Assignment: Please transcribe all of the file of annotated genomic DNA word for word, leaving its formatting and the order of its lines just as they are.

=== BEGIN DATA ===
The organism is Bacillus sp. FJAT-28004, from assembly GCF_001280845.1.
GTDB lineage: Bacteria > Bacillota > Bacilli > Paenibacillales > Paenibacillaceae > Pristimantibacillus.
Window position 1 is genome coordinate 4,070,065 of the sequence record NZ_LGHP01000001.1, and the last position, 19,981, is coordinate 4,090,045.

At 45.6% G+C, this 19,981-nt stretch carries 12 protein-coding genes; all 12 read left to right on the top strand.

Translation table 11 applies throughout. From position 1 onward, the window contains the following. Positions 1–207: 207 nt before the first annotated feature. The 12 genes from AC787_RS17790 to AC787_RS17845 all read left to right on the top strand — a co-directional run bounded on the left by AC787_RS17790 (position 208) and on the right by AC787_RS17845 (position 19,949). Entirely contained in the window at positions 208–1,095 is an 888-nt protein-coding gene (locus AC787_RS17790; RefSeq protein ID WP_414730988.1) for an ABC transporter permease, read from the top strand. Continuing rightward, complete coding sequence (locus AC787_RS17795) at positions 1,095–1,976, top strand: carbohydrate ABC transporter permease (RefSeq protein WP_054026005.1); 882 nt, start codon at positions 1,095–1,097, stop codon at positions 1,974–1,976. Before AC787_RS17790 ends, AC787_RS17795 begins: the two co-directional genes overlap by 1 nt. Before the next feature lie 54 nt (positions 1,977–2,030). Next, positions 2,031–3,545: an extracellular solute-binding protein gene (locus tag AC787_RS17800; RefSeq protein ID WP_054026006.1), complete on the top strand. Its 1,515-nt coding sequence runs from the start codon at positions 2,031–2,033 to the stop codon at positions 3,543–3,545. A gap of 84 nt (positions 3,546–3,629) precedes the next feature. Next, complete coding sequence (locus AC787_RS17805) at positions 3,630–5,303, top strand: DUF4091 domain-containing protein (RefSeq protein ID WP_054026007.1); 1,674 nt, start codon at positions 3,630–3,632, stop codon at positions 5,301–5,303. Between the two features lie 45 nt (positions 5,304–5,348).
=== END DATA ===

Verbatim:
The organism is Bacillus sp. FJAT-28004, from assembly GCF_001280845.1.
GTDB lineage: Bacteria > Bacillota > Bacilli > Paenibacillales > Paenibacillaceae > Pristimantibacillus.
Window position 1 is genome coordinate 4,070,065 of the sequence record NZ_LGHP01000001.1, and the last position, 19,981, is coordinate 4,090,045.

At 45.6% G+C, this 19,981-nt stretch carries 12 protein-coding genes; all 12 read left to right on the top strand.

Translation table 11 applies throughout. From position 1 onward, the window contains the following. Positions 1–207: 207 nt before the first annotated feature. The 12 genes from AC787_RS17790 to AC787_RS17845 all read left to right on the top strand — a co-directional run bounded on the left by AC787_RS17790 (position 208) and on the right by AC787_RS17845 (position 19,949). Entirely contained in the window at positions 208–1,095 is an 888-nt protein-coding gene (locus AC787_RS17790; RefSeq protein ID WP_414730988.1) for an ABC transporter permease, read from the top strand. Continuing rightward, complete coding sequence (locus AC787_RS17795) at positions 1,095–1,976, top strand: carbohydrate ABC transporter permease (RefSeq protein WP_054026005.1); 882 nt, start codon at positions 1,095–1,097, stop codon at positions 1,974–1,976. Before AC787_RS17790 ends, AC787_RS17795 begins: the two co-directional genes overlap by 1 nt. Before the next feature lie 54 nt (positions 1,977–2,030). Next, positions 2,031–3,545: an extracellular solute-binding protein gene (locus tag AC787_RS17800; RefSeq protein ID WP_054026006.1), complete on the top strand. Its 1,515-nt coding sequence runs from the start codon at positions 2,031–2,033 to the stop codon at positions 3,543–3,545. A gap of 84 nt (positions 3,546–3,629) precedes the next feature. Next, complete coding sequence (locus AC787_RS17805) at positions 3,630–5,303, top strand: DUF4091 domain-containing protein (RefSeq protein ID WP_054026007.1); 1,674 nt, start codon at positions 3,630–3,632, stop codon at positions 5,301–5,303. Between the two features lie 45 nt (positions 5,304–5,348).